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I want to get into more template meta-programming. I know that SFINAE stands for "substitution failure is not an error." But can someone show me a good use for SFINAE?

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1  
This is a good question. I understand SFINAE pretty well, but I don't think I've ever had to use it (unless libraries are doing it without me knowing it). –  Zifre Jun 11 '09 at 19:05

3 Answers 3

up vote 34 down vote accepted

Heres one example (from here):

template<typename T>
class IsClassT {
  private:
    typedef char One;
    typedef struct { char a[2]; } Two;
    template<typename C> static One test(int C::*);
    // Will be chosen if T is anything except a class.
    template<typename C> static Two test(...);
  public:
    enum { Yes = sizeof(IsClassT<T>::test<T>(0)) == 1 };
    enum { No = !Yes };
};

When IsClassT<int>::Yes is evaluated, 0 cannot be converted to int int::* because int is not a class, so it can't have a member pointer. If SFINAE didn't exist, then you would get a compiler error, something like '0 cannot be converted to member pointer for non-class type int'. Instead, it just uses the ... form which returns Two, and thus evaluates to false, int is not a class type.

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What does ... mean in C++? –  rlbond Jun 12 '09 at 0:59
6  
@rlbond, i answered your question in the comments to this question here: stackoverflow.com/questions/822059/… . In short: If both test functions are candidates and viable, then "..." has the worst conversion cost, and hence will never be taken, in favor of the other function. "..." is the ellipsis, var-arg thing: int printf(char const*, ...); –  Johannes Schaub - litb Jun 12 '09 at 23:25
    
The link changed to blog.olivierlanglois.net/index.php/2007/09/01/… –  tstenner Aug 25 '09 at 17:32
5  
The weirder thing here IMO is not the ..., but rather the int C::*, which I'd never seen and had to go look up. Found the answer for what that is and what it might be used for here: stackoverflow.com/questions/670734/… –  HostileFork Jul 12 '12 at 6:01

I like using SFINAE to check boolean conditions.

template<int I> void div(char(*)[I % 2 == 0] = 0) {
    /* this is taken when I is even */
}

template<int I> void div(char(*)[I % 2 == 1] = 0) {
    /* this is taken when I is odd */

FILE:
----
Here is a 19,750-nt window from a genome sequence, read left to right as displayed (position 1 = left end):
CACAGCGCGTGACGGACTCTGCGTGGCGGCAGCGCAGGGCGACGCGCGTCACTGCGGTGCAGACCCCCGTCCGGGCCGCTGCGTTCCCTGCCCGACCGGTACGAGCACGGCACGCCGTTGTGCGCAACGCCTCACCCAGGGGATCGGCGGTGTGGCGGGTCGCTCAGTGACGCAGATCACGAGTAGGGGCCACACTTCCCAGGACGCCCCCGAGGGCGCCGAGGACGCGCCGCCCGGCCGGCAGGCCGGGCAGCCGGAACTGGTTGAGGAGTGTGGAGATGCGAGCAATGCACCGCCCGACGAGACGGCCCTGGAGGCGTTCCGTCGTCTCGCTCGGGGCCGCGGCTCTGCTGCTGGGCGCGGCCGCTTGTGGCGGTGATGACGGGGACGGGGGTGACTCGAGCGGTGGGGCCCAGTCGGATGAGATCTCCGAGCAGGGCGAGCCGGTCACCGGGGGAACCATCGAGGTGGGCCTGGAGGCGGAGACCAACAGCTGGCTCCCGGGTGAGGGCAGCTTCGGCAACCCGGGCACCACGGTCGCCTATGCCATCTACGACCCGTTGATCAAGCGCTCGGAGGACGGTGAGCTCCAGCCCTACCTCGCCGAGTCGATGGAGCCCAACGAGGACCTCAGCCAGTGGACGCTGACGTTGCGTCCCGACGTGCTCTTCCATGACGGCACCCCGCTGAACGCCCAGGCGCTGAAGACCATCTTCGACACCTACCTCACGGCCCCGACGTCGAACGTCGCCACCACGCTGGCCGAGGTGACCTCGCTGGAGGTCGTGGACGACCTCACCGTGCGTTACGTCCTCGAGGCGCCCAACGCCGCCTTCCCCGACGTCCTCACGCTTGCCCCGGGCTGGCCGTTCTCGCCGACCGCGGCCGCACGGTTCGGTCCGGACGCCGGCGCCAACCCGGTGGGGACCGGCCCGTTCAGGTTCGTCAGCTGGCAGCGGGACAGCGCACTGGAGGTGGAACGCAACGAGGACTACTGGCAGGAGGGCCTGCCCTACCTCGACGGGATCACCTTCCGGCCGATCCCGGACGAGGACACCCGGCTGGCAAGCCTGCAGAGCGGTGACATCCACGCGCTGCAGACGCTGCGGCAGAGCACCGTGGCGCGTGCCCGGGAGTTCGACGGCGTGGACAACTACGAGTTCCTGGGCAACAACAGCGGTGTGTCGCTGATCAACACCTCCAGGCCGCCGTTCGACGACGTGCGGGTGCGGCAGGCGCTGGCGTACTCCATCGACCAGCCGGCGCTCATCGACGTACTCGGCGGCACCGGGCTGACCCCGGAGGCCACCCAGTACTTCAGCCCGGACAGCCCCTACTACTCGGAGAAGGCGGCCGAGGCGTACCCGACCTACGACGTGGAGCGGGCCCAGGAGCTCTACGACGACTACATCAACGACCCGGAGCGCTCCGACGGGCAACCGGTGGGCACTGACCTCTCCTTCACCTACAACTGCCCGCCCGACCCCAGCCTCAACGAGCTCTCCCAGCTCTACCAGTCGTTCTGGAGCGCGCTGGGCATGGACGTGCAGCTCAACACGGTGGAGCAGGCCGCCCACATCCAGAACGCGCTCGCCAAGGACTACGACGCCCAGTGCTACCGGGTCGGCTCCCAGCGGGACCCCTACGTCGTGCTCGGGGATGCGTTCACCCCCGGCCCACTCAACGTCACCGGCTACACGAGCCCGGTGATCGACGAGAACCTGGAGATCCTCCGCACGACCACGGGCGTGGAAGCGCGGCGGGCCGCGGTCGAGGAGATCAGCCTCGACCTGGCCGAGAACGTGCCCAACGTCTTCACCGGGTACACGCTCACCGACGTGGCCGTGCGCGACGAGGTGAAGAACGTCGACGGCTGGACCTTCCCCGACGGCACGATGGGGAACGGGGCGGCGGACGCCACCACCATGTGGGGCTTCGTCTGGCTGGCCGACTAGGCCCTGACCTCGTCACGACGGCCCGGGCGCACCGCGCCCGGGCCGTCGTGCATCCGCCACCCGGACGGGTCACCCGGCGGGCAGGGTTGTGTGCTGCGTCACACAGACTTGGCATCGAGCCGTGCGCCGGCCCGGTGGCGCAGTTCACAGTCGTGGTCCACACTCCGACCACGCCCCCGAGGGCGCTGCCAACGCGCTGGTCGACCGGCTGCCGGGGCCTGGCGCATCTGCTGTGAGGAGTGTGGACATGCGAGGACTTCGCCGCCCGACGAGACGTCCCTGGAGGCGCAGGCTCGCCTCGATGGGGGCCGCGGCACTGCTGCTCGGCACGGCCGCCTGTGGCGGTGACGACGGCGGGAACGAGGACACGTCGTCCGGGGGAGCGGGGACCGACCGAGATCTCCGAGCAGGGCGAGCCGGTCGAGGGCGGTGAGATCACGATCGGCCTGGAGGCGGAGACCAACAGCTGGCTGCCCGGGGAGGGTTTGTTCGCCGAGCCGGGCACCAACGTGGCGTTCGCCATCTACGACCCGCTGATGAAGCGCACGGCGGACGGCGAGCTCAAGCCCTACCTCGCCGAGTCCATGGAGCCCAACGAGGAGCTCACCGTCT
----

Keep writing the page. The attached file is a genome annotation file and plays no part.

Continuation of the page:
}

It can be quite useful. For example, i used it to check whether an initializer list collected using operator comma is no longer than a fixed size

template<int N>
struct Vector {
    template<int M> 
    Vector(MyInitList<M> const& i, char(*)[M <= N] = 0) { /* ... */ }
}

The list is only accepted when M is smaller than N, which means that the initializer list has not too many elements.

The syntax char(*)[C] means: Pointer to an array with element type char and size C. If C is false (0 here), then we get the invalid type char(*)[0], pointer to a zero sized array: SFINAE makes it so that the template will be ignored then.

Expressed with boost::enable_if, that looks like this

template<int N>
struct Vector {
    template<int M> 
    Vector(MyInitList<M> const& i, 
           typename enable_if_c<(M <= N)>::type* = 0) { /* ... */ }
}

In practice, i often find the ability to check conditions a useful ability.

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+1 quite explanatory. –  Tom Jul 29 '09 at 17:54
3  
+1, you are unbelievable, seems that you know everything, :-) –  Alcott Aug 14 '12 at 8:25
    
@Johannes Weirdly enough, GCC (4.8) and Clang (3.2) accept to declare arrays of size 0 (so the type is not really "invalid"), yet it behaves properly on your code. There is probably special support for this case in the case of SFINAE vs. "regular" uses of types. –  akim Feb 5 '13 at 9:07
    
@akim: if that is ever true (weird ?! since when ?) then maybe M <= N ? 1 : -1 could work instead. –  v.oddou Jun 13 at 10:43
    
@v.oddou Just try int foo[0]. I'm not surprised it's supported, as it allows the very useful "struct ending with a 0-length array" trick (gcc.gnu.org/onlinedocs/gcc/Zero-Length.html). –  akim Jun 14 at 16:06

Boost's enable_if library offers a nice clean interface for using SFINAE. One of my favorite usage examples is in the Boost.Iterator library. SFINAE is used to enable iterator type conversions.

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